By Harry Kane
An increase in recreational areas for off-leash dogs is under consideration after a recent Board of Alderman meeting on March 14. Dogs may soon be allowed more access to run free during designated times in specified open spaces.
At-Large Alderman Dennis Sullivan submitted the resolution for a program to grant dog owners and dogs more availability for off-leash play and exercise time. “The concern was that we have great dog parks here in Somerville,” Sullivan said. “But, they’re not accessible easily, except by car.”
There are currently three off-leash recreational areas in Somerville, but some residents say, not enough. Expanding access to existing parks would make life easier for dog owners.
“If you live in West Somerville, you’re driving your car to Ward 3 or Ward 1 to enjoy the dog park,” Sullivan said, referring to commuting time.
Another issue under discussion includes the overuse of dog parks by dog-walking businesses.
Sullivan often takes his dog to Zero New Washington Park. This 0.75 acre dog-playground is located at the corner of Inner belt Road, close to the Holiday Inn.
“You’ll see a van pull up and they’ll be a nondescript dog walking service, and out will come ten dogs with the dog walker. We’re augmenting that person’s business and we’re not getting anything for it,” said Sullivan.
People from Malden, Charlestown and Melrose, among other communities, are also coming to use Somerville dog parks.
Melrose resident Sheila Barry brings her 11-month-old beagle, Mia, to Zero New Washington Park because the park in Malden is not as play friendly. “This is the only park I know,” Barry said, while watching Mia play with the other dogs.
The off-leash dog initiative could seek to duplicate what the city of Brookline has done, which is named The Green Dog program. In Brookline there is an annual fee of $50 for residents and a $100 for non-residents.
Brian Davis, President of Som Dog, a non-profit organization advocating for canine rights said, “I would be shocked and surprised if the city of Somerville ever taxed a resident. I doubt that could happen.”
Davis thinks local business dog-walkers may have to pay-up for the use of the park, and that would help cover the cost for another dog officer.
“We’re pumped, because this would essentially mean that dogs would get to run in specific parks on green grass, and that would be exciting for us,” Davis said.
Ward 2 Alderman Mayann Heuston is in support of the new program but has some reservations.
“I know that there are several parks in my Ward that people are very concerned about off-leash dogs,” she said.
Lincoln Park residents are especially concerned about off-leash dogs, according to Heuston. In the past, leash laws have been violated along the bike path.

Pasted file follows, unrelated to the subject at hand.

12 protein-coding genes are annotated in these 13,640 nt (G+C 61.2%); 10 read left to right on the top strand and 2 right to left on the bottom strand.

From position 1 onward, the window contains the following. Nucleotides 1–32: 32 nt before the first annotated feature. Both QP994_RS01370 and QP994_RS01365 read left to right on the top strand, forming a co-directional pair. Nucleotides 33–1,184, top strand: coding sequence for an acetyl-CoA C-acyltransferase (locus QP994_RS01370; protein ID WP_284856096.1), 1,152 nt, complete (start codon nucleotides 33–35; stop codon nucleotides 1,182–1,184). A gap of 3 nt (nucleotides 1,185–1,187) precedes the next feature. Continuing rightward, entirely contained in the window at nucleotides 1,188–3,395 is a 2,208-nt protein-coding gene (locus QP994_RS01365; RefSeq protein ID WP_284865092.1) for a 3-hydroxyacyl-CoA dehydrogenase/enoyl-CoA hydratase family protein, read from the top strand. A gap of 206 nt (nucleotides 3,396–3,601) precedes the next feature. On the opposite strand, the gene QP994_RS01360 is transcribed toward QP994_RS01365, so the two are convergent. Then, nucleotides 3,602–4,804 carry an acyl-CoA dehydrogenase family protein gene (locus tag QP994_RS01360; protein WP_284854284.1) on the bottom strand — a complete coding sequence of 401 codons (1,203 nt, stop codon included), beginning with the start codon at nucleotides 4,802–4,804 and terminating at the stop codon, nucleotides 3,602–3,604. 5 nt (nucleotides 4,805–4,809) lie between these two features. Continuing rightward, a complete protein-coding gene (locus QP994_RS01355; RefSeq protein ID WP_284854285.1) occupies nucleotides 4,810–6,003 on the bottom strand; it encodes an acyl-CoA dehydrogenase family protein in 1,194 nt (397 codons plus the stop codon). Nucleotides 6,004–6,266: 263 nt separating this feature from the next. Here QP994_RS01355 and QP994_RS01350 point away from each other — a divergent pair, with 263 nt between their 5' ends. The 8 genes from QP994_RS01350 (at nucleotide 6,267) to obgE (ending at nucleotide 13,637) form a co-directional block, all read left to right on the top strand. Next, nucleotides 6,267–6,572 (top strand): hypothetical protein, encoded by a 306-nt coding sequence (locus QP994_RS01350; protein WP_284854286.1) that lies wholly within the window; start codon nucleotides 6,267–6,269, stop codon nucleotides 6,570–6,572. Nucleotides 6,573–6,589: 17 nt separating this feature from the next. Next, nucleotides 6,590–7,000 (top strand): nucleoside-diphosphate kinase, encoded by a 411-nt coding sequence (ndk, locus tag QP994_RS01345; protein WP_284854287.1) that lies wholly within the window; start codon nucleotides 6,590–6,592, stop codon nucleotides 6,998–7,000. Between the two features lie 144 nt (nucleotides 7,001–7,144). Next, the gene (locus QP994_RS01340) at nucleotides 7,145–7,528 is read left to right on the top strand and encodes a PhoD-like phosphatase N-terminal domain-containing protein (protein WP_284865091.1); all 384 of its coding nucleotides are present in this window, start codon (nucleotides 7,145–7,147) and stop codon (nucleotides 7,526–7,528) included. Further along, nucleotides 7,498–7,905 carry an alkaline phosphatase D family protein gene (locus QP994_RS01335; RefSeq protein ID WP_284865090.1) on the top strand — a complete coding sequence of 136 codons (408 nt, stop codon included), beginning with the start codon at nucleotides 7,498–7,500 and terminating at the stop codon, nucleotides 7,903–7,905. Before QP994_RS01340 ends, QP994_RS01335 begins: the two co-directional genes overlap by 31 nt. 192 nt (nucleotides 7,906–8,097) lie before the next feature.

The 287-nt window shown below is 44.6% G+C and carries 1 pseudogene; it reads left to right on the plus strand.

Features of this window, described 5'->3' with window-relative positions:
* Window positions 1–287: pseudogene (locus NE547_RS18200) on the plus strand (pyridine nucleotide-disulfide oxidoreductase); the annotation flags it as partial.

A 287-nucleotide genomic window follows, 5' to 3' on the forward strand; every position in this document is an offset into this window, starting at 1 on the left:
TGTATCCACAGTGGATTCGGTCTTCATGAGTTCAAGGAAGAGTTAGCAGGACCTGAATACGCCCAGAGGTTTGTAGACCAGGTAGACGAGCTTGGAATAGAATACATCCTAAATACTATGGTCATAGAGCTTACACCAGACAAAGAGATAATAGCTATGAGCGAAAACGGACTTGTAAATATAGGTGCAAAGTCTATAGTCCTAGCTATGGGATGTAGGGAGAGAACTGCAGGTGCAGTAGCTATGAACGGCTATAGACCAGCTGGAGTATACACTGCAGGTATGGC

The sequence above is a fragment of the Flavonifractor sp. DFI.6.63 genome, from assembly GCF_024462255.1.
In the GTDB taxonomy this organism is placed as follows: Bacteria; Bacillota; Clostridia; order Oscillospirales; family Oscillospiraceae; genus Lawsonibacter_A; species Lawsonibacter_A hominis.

“They’ve had some issues over the years,” Heuston said. “I think we have to take it on a park-by-park basis.”
Ward 5 resident Courtney O’Keefe likes the idea of the new off-leash dog program. She said it would encourage dog owners to use these designated parks at specified times, rather than try and sneak-in with off-leashed dogs on the community path.
“To have something like this…I think would alleviate unleashed dogs in other areas where they’re not allowed to be unleashed. It’s giving residents an option, and your giving dogs an option to run freely,” O’Keefe said.
O’Keefe believes that animal control officers and Somerville Police Department have made significant progress in deterring dog owners from letting their dogs run wild along the bike path. “Even though it’s still a problem,” she said, “it’s nothing to the extent of what it used to be.”
O’Keefe just hopes that if there is an annual fee for joining the off-leash dog program, that it would cost less than the Brookline program. She’s hopeful there will be a compromise.
“It’s really about having a good harmony and a good balance between people who do own dogs and people who don’t own dogs,” she said.
Al Weisz is a Somerville resident who uses Zero New Washington Park many times a week. He has a black Labrador named Stella. “I think more off-leashed hours would be beneficial to the dogs and the city,” said Weisz. “The parks would get used. It’s a great idea.”
At-Large Alderman Bruce Desmond weighed-in with his opinion. “With this type of service or opening parks up, comes a lot of problems. People from the outside, people not following the rules, so there’s a lot of policing that goes on with this for it to go correctly,” he said.
The item has been referred to the Committee on Housing and Community Development, chaired by Ward 4 Alderman Tony Lafuente.
The Somerville Police Department, the Animal Control Department and the Som Dog organization all will be part of the community conversation.